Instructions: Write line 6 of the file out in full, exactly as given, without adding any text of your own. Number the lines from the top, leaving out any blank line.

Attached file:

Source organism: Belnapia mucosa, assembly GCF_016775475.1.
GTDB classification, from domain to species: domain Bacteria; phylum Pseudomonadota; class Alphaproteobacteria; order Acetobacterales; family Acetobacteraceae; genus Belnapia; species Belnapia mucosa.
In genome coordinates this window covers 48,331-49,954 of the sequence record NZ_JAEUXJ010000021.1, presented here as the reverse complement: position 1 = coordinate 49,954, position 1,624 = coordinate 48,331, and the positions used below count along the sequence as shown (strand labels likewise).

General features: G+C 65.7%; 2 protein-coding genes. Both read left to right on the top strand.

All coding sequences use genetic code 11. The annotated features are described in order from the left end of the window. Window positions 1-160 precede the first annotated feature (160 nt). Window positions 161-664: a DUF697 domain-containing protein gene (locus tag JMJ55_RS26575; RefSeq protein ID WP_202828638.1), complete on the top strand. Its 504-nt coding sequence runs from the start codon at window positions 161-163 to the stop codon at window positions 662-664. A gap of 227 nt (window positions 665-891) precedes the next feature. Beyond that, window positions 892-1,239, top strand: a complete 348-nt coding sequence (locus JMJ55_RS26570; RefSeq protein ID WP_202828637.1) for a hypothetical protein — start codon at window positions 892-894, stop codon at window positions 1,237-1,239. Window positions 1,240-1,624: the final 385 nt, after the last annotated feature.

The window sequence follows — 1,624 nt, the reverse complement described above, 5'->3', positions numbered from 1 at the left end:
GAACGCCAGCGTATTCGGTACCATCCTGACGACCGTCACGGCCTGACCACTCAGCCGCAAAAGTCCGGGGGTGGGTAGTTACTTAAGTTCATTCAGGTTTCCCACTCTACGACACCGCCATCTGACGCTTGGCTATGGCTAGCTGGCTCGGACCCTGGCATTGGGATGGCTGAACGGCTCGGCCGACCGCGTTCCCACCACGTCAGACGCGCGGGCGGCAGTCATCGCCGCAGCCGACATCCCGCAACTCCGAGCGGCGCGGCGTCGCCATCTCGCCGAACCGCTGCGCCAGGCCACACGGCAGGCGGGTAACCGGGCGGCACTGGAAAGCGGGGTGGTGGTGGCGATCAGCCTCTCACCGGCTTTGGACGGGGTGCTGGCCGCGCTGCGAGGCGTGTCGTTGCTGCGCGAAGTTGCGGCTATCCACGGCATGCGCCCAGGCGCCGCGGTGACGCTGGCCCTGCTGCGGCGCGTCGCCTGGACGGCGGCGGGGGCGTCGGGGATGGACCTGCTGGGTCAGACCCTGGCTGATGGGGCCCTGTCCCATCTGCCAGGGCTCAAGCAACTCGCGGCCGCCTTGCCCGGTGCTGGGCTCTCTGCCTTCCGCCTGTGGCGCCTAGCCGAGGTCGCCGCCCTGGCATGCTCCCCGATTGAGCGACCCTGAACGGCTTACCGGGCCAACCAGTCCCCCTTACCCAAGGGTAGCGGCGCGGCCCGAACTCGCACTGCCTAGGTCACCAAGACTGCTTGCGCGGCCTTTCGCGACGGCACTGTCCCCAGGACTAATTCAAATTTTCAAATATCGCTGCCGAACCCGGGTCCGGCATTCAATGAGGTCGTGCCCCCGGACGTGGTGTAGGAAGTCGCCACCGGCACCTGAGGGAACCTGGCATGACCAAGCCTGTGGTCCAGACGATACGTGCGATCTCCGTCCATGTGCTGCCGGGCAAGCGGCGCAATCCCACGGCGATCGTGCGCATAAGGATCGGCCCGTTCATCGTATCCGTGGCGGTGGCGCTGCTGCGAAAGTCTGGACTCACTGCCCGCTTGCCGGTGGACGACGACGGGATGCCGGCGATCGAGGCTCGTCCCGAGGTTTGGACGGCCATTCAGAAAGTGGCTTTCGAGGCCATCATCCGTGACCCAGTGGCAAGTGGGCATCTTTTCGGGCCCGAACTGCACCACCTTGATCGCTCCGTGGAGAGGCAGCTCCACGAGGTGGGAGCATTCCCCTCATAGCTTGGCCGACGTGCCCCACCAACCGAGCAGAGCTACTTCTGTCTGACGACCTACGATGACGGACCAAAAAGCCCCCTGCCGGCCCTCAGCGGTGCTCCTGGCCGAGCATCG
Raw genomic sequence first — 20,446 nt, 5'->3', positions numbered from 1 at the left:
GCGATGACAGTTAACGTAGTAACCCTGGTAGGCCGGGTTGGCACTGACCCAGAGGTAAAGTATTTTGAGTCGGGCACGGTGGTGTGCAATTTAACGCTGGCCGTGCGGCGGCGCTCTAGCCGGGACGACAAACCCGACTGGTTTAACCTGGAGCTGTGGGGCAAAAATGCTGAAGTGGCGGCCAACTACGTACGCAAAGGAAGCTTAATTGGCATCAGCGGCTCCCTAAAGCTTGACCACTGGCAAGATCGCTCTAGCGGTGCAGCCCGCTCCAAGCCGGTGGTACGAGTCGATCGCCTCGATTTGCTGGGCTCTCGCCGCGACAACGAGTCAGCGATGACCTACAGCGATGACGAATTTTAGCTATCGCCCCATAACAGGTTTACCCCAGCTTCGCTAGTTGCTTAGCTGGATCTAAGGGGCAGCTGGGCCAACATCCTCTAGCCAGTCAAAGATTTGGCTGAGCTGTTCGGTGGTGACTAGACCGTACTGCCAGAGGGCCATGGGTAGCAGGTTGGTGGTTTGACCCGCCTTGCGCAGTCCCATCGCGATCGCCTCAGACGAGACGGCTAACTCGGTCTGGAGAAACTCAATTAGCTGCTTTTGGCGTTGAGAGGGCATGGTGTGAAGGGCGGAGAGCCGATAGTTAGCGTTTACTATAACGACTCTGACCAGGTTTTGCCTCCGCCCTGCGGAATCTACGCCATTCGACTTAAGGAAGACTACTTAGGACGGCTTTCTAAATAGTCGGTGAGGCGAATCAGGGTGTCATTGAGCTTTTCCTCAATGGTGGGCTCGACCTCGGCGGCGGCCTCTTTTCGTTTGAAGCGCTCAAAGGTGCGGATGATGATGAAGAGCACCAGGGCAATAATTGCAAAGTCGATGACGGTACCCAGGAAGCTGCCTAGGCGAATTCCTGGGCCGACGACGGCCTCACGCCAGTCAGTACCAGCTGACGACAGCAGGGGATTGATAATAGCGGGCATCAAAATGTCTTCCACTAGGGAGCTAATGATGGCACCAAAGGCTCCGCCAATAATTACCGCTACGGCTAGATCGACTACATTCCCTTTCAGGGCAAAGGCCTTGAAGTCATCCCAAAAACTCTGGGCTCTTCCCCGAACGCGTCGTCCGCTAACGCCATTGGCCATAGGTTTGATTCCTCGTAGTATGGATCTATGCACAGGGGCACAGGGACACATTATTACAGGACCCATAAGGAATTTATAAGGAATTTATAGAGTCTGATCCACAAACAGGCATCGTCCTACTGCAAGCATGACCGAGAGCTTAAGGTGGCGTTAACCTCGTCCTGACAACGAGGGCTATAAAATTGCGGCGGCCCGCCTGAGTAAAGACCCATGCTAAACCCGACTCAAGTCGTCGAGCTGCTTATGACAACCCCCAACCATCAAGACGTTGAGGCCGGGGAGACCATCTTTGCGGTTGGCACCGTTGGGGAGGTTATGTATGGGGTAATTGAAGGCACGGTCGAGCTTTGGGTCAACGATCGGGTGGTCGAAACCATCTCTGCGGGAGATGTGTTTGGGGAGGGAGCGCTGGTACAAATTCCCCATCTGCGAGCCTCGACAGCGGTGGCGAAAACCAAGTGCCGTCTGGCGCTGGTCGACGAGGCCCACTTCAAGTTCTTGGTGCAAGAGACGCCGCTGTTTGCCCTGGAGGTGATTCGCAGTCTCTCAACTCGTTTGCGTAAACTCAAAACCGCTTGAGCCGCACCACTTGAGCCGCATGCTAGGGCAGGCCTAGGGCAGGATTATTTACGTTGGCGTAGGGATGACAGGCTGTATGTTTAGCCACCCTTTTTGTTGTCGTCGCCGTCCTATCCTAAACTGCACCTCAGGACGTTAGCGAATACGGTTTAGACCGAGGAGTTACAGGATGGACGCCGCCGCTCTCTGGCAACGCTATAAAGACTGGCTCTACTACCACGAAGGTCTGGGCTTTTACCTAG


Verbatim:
The window sequence follows — 1,624 nt, the reverse complement described above, 5'->3', positions numbered from 1 at the left end: